Sally Hemings, one of hundreds of enslaved people at Monticello, did what I’m sure would’ve been considered impossible and unthinkable at the time—at sixteen, she negotiated with her owner, Jefferson. This was done while in France, where Sally was technically free, and she only agreed to return with him after getting him to swear she’d have special privileges and freedom for her children.
The very idea of such a conversation sends chills down my spine. I strongly encourage looking up the history of the enslaved people at Monticello.
There were more than three Schuyler sisters.
In the aptly named song “The Schuyler Sisters,” we’re introduced to the Schuyler sisters—Angelica, Eliza, and Peggy—who make no mention of having any siblings other than each other. Later in the show, during show-stopping “Satisfied,” we’re told that their father has no sons.
Well, that just plain wasn’t true! Of course, narratively speaking, it only makes sense to cut the rest of the Schuyler siblings for time. But know that Eliza had seven siblings—Angelica, Philip, John, Cornelia, Catherine, Rensselaer … And Peggy! Whose full name was Margarita.
Aaron Burr is a villain in our history for more than one reason.
Yes, Aaron Burr did seal his fate when he famously shot Hamilton during their duel, but that was far from his only misdeed.
After the duel shattered his political career, Burr set his sights on a far bigger prize than being in “The Room Where it Happens”—he wanted to rule over the Territory of Louisiana and the West as its emperor.
He and his co-conspirators sought assistance from Spain and Britain to claim the land in his name, but it never got that far. Instead, the inevitable rumors that Burr was up to no good were printed in newspapers, and he faced a grand jury. Burr was acquitted thanks to Supreme Court Justice John Marshall’s love of sticking to the letter of the Constitution, but he never recovered from the blow to his social standing.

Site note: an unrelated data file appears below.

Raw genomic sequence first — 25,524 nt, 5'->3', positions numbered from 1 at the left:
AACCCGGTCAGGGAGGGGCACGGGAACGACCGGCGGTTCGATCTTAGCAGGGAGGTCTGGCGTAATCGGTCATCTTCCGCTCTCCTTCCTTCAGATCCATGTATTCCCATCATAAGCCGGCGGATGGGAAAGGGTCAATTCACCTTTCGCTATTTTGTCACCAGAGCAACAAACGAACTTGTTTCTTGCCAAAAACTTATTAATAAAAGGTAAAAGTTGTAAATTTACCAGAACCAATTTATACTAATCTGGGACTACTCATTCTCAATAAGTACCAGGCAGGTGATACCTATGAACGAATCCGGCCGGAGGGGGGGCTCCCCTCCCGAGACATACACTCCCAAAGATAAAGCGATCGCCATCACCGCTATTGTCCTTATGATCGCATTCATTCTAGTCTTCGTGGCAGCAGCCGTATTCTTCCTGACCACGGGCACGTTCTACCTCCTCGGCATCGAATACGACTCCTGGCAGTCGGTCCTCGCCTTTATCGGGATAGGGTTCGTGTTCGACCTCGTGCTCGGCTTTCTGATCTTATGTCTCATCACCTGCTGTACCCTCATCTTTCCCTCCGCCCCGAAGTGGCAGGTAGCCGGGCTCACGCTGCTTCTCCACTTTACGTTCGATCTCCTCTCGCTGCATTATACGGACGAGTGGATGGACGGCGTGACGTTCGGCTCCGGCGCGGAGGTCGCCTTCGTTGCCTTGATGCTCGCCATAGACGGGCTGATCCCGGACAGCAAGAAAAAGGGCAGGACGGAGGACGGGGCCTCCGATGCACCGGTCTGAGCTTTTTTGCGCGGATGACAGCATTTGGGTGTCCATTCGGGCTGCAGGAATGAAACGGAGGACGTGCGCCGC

Also, he did all that while serving as the vice president.
Theodosia Burr, like Philip Hamilton, was taken before her time.
In the song “Dear Theodosia,” Burr and Hamilton sing about their respective children, born around the same time.
We watch Hamilton’s son Philip grow up and die during the show, but we never hear about Theodosia again until “The World Was Wide Enough,” when Burr swears Hamilton will not make an orphan of his daughter by killing him in a duel. Of course, we know that’s not what happened.
I truly wish Theodosia had gotten time to shine because she led quite the life. She was gifted with not only a breathtakingly beautiful name, but also charm and intelligence, and her father made sure she had plenty of opportunities to cultivate both. And Theodosia, like Phillip, lost her life too soon. She was lost at sea at only a decade older than Philip Hamilton was when he died in his duel with George Eacker.
(And oh, do I ever have a story in the works for her! Unfortunately, I won’t be able to work on it for a year or more. If I may, I suggest subscribing to my newsletter if you’d like to be kept in the loop about my Theodosia project and all the other stories swirling around in my brain.)